2003 Subaru Legacy
By Dan Jedlicka of MSN Autos
The Legacy 2.5 GT sedan is the highlight of Subaru's 2003 all-wheel-drive sedan and station wagon line and is an alternative to costlier European sports sedans.
New Legacy trims get a slightly fresher look with a new front bumper and fascia featuring a revised grille. The Legacy 2.5 GT's fascia integrates the standard projector-beam foglights. And the entry Legacy L trims get body color door handles, side moldings and exterior mirrors for a cleaner look.
Standard All-Wheel Drive
As with the $19,495-$21,095 L trims, the $24,795-$25,695 2.5 GT trims come with a 2.5-liter 4-cylinder engine that generates 165 horsepower and can be hooked to a 5-speed manual gearbox or 4-speed automatic transmission.
The Legacy 2.5 GT replaces the 2002 Legacy GT and GT Limited trims, which means it's very well equipped. Features inherited from the former GT Limited include leather seats, front side-impact airbags, dual-mode heated front seats and heated outside mirrors.
New equipment for the 2003 2.5 GT includes an 8-way power driver's seat, 100-watt AM/FM/weather band stereo system with an in-dash 6-disc CD changer and seven speakers. There also are a leather-wrapped steering wheel and newly designed alloy wheels.
The remainder of the 2.5 GT equipment is carried over from the 2002 model year. It includes a sport-tuned suspension and a viscous limited-slip rear differential for extra traction.
The 2.5 GT is so well equipped that a $1,000 4-speed automatic transmission is among its few options. Standard items include air conditioning, keyless entry system and power door locks, windows and a moonroof for the sedan. (The wagon trim has dual moonroofs.) There's even a new windshield wiper de-icer.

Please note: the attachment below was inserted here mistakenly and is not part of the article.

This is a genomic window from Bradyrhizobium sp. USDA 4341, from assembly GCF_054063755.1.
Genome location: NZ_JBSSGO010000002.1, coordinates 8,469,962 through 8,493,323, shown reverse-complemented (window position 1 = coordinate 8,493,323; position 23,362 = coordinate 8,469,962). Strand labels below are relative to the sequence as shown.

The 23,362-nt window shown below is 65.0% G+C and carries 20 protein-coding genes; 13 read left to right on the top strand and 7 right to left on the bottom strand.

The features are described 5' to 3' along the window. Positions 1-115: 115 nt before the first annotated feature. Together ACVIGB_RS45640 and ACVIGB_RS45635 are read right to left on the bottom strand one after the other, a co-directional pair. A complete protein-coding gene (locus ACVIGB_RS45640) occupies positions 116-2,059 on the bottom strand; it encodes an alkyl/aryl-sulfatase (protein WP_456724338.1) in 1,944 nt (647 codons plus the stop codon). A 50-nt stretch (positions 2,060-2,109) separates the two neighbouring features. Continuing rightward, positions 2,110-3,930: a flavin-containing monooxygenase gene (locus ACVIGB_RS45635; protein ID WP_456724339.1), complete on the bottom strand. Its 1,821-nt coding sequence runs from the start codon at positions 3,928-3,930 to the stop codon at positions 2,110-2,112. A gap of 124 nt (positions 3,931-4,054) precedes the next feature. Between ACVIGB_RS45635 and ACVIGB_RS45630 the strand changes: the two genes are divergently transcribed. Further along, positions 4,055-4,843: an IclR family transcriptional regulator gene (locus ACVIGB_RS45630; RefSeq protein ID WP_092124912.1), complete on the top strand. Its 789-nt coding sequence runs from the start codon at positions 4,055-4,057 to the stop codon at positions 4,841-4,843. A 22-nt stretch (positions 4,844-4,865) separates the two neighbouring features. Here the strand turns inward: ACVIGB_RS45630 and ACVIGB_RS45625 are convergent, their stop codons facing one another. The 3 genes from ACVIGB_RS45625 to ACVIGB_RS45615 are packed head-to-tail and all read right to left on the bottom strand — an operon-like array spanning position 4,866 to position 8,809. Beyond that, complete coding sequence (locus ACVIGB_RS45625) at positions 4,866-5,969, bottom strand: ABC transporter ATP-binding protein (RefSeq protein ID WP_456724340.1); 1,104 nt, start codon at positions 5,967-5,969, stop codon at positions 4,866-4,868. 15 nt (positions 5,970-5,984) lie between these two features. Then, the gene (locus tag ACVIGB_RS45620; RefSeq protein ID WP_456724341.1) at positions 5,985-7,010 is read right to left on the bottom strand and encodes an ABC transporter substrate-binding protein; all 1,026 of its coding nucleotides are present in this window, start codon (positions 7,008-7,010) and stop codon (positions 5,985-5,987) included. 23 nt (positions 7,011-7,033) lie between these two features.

No Legacy looks like a head-turner, but the 2.5 GT is the sexiest Legacy—especially the sedan. It has a purposeful European sports sedan appearance with such items as aerodynamic ground effects styling, which consists of lower add-on body panels. There's also special upholstery and interior trim.
Advanced All-Wheel Drive
Subaru introduced VTD all-wheel drive on its popular 2001 Outback H6-3.0 VDC 6-cylinder model and added it to the rally/race-bred 2002 Impreza WRX automatic transmission model—a major hit with car buffs.
The manual transmission allows the 2.5 GT to deliver faster acceleration. The rugged Porsche-style engine calls for lots of revs for the best performance; it's thus best suited to the manual gearbox for less drivetrain power loss—although the responsive automatic transmission does a decent job.
Performance is lively to 60 mph if you let the engine rev to its limit after moving off the line. But the 65-75 mph passing time is just average because a 2.5-liter engine without hot rod equipment can do only so much in a vehicle that weighs approximately 3,400 pounds.
The Legacy L trims are pleasant, but the 2.5 GT sedan is the most fun. Steering is quick, handling inspires confidence and the all-independent suspension provides a supple ride. Stopping distances are short with the standard anti-lock brakes.
The 2.5 GT's 55-series tires on 16-inch wheels are fairly wide, but wider tires on 17-inch wheels would enhance handling and braking. Subaru apparently doesn't want to make the 2.5 GT too sporty because it then would step on the toes of the automaker's hot rod WRX.
Although firm, the front seats are supportive. And there are easily read white-on-black gauges and fairly smooth controls. The steering column is tilt-adjustable to allow drivers of different sizes be more comfortable.
The sedan's roomy trunk has a large, wide opening, although the lid has space-eating manual hinges and an unfinished interior look. The slightly longer Legacy wagon has significantly more cargo room.
The Legacy underhood area is surgically neat, with easily reached fluid-filler areas.
If a BMW, Mercedes or Audi sports sedans seem too costly, the Legacy GT sedan is worth a close look. And the other Legacy models might pleasantly surprise those who never thought to visit a Subaru showroom.